Facebook COO Sheryl Sandberg has an answer to Wednesday’s bombshell allegations in the New York Times that the social media giant neglected Russian meddling in American politics, blocked subsequent investigations, and hired opposition researchers to attack George Soros and the Open Society Foundation, among other things. They are untrue, she says. “The allegations saying I personally stood in the way are also just plain wrong,” she wrote in a Facebook post.
Sandberg joined Facebook CEO Mark Zuckerberg in claiming not to know about the activities of Definers, the PR firm that promoted investigations of the Open Society Foundation. The Times wrote that Definers had suggested to reporters that they investigate financial connections between Soros and certain anti-Facebook groups. “The anti-Semitic conspiracy theories against [Soros] are abhorrent,” Sandberg wrote in her post. Facebook has since terminated the deal with Definers.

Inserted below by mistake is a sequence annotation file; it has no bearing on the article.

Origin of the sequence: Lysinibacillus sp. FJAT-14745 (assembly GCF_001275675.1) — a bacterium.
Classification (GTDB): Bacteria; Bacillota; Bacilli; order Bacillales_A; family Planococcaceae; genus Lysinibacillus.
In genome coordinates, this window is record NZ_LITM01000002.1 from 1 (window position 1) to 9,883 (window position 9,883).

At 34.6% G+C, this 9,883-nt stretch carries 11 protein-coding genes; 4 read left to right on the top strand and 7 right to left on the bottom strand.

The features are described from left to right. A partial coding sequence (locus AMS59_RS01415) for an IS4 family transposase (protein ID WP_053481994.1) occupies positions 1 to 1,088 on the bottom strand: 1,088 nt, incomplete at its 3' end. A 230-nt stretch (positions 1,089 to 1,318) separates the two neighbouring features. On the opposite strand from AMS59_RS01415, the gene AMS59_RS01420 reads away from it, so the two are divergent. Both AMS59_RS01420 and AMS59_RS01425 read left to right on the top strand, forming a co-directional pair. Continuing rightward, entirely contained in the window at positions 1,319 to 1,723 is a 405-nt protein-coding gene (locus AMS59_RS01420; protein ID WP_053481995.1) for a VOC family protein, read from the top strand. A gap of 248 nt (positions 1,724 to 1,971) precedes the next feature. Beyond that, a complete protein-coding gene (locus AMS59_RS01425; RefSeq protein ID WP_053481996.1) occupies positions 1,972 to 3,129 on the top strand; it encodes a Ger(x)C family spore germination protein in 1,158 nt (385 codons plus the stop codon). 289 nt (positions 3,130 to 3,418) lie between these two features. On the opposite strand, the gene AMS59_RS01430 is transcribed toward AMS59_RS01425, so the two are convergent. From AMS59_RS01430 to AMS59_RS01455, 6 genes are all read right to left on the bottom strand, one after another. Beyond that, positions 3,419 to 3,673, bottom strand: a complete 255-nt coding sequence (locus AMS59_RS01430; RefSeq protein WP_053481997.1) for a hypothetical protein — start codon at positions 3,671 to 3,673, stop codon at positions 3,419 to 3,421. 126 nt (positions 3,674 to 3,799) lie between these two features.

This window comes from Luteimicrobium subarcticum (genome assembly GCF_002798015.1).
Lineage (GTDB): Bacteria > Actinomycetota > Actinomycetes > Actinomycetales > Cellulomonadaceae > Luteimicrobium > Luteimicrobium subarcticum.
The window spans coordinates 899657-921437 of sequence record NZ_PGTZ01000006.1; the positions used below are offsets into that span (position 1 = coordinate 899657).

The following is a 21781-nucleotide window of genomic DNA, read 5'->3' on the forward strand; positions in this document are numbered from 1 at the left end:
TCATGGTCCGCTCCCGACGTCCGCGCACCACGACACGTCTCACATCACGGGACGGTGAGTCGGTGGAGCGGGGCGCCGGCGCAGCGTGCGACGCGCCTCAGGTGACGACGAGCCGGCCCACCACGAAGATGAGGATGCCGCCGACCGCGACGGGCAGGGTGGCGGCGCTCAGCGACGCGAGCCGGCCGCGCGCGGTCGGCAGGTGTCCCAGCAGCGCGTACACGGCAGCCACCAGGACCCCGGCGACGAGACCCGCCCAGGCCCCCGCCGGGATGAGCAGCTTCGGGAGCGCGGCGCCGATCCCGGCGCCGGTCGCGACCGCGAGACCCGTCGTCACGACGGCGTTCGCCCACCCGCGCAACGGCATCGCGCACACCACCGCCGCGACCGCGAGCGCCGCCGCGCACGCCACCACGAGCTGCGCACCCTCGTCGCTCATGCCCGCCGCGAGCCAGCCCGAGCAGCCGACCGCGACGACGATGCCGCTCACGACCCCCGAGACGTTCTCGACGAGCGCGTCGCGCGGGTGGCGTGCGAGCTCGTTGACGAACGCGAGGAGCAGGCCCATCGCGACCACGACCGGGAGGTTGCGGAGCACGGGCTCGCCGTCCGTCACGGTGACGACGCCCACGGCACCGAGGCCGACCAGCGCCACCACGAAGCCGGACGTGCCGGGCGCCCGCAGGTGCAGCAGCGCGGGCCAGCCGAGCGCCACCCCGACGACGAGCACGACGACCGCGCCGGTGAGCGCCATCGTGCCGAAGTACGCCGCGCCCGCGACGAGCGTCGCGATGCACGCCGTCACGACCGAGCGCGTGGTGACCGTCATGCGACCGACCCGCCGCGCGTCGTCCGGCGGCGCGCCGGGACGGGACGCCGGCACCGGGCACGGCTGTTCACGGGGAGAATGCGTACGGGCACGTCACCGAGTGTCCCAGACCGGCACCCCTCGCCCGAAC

Sandberg also wrote that “[i]t was not until after the election that we became aware of the widespread misinformation campaigns run by the IRA,” referring to the Internet Research Agency that’s accused of running ads to stoke divisions in the U.S. ahead of the 2016 election. She also touted that Facebook has since hired more security personnel and invested in new methods to detect and disrupt such campaigns. Facebook on Thursday released a report on removing harmful content.
The gist of The New York Times article is that Facebook’s leaders were too focused on growth to effectively deal with Facebook’s hijacking in elections, and that when outsiders began asking questions, Zuckerberg, Sandberg, and others went on the offensive.
“We failed to look and try to imagine what was hiding behind corners,” Elliot Schrage, a former Facebook vice president for global communications, marketing and public policy told the New York Times.